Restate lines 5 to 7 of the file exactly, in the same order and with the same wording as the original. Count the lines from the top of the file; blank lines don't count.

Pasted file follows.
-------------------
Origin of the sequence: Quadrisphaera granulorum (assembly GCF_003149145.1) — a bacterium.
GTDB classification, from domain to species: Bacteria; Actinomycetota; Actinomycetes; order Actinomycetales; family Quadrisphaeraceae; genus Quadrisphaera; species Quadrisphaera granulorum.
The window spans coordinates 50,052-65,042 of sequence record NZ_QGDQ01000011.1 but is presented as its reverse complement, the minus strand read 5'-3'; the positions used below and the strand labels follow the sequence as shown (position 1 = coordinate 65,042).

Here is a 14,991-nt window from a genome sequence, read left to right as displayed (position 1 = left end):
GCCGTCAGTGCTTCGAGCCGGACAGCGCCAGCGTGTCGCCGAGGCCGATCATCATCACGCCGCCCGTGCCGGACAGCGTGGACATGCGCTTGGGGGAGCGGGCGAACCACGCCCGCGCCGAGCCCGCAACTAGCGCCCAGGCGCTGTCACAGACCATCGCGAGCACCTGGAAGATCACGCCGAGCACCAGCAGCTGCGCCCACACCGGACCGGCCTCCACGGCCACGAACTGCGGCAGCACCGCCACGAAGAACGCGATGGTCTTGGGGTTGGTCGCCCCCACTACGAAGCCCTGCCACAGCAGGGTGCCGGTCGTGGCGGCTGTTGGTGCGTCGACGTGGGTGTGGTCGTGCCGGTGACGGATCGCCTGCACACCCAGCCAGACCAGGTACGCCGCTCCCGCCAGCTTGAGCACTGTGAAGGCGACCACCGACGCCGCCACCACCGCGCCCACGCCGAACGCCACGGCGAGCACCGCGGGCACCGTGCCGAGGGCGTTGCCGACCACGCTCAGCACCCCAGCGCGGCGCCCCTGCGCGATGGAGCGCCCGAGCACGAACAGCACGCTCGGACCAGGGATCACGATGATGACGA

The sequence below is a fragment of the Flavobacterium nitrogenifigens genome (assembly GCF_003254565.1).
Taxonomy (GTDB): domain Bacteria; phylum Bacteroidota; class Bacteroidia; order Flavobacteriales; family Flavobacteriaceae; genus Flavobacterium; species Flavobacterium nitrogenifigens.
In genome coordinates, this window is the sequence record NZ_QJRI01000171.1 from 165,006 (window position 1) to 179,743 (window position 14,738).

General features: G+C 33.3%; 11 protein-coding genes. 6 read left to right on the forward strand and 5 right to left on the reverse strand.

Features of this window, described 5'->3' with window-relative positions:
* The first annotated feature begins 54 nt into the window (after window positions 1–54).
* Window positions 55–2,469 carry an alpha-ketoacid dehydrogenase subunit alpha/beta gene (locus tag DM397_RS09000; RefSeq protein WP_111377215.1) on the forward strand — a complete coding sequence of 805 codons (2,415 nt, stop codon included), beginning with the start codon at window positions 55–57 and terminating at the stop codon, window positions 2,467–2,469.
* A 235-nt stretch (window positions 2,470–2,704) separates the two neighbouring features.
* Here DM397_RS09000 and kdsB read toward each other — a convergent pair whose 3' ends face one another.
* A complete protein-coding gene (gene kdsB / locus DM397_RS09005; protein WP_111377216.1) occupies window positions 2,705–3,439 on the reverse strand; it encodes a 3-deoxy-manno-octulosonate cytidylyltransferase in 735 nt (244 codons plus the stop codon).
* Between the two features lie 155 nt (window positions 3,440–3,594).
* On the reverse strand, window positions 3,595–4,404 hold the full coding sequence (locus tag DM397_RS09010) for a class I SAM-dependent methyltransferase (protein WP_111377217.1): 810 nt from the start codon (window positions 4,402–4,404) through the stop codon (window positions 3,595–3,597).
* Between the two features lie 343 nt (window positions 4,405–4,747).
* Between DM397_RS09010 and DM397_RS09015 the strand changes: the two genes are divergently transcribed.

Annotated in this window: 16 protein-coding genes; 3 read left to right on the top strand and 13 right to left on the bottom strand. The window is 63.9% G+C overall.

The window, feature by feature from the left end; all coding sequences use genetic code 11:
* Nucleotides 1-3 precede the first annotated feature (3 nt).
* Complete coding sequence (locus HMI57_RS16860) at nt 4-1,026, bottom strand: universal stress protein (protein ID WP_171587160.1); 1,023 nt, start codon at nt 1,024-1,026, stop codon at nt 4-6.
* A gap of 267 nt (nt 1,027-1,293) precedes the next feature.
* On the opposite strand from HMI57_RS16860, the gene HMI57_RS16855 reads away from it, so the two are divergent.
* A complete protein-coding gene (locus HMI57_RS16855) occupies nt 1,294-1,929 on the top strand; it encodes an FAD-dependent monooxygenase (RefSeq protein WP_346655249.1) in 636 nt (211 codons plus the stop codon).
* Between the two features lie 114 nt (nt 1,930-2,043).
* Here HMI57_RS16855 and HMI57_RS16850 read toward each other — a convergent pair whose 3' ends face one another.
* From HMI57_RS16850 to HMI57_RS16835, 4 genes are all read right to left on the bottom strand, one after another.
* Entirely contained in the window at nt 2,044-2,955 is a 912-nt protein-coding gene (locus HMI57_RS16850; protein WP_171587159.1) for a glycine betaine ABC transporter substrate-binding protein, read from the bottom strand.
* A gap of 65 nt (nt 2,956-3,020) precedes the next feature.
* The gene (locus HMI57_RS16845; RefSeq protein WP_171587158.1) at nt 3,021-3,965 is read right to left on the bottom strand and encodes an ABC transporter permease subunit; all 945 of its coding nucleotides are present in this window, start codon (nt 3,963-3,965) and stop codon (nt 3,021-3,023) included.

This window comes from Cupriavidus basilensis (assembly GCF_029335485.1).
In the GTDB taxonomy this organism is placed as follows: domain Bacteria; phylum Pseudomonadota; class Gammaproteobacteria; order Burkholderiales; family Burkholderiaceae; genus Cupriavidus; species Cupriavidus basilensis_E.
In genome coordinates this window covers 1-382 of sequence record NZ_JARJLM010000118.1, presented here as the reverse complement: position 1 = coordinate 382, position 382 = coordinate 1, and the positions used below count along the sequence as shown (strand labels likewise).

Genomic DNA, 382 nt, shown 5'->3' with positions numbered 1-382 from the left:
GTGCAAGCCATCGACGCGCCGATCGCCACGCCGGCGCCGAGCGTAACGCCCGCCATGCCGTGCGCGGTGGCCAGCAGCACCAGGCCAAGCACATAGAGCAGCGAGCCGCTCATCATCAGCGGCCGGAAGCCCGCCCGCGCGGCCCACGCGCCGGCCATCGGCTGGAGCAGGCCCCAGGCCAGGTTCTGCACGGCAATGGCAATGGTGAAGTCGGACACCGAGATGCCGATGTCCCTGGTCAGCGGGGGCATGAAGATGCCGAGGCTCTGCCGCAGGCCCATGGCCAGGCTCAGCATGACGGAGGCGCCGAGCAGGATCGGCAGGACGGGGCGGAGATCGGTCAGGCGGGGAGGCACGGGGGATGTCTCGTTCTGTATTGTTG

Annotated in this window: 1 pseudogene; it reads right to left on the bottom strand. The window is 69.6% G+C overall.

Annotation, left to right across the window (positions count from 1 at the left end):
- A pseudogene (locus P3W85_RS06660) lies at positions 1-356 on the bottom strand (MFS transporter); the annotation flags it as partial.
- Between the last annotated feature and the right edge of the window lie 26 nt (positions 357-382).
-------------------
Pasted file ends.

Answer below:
GCCGTCAGTGCTTCGAGCCGGACAGCGCCAGCGTGTCGCCGAGGCCGATCATCATCACGCCGCCCGTGCCGGACAGCGTGGACATGCGCTTGGGGGAGCGGGCGAACCACGCCCGCGCCGAGCCCGCAACTAGCGCCCAGGCGCTGTCACAGACCATCGCGAGCACCTGGAAGATCACGCCGAGCACCAGCAGCTGCGCCCACACCGGACCGGCCTCCACGGCCACGAACTGCGGCAGCACCGCCACGAAGAACGCGATGGTCTTGGGGTTGGTCGCCCCCACTACGAAGCCCTGCCACAGCAGGGTGCCGGTCGTGGCGGCTGTTGGTGCGTCGACGTGGGTGTGGTCGTGCCGGTGACGGATCGCCTGCACACCCAGCCAGACCAGGTACGCCGCTCCCGCCAGCTTGAGCACTGTGAAGGCGACCACCGACGCCGCCACCACCGCGCCCACGCCGAACGCCACGGCGAGCACCGCGGGCACCGTGCCGAGGGCGTTGCCGACCACGCTCAGCACCCCAGCGCGGCGCCCCTGCGCGATGGAGCGCCCGAGCACGAACAGCACGCTCGGACCAGGGATCACGATGATGACGA

The sequence below is a fragment of the Flavobacterium nitrogenifigens genome (assembly GCF_003254565.1).
Taxonomy (GTDB): domain Bacteria; phylum Bacteroidota; class Bacteroidia; order Flavobacteriales; family Flavobacteriaceae; genus Flavobacterium; species Flavobacterium nitrogenifigens.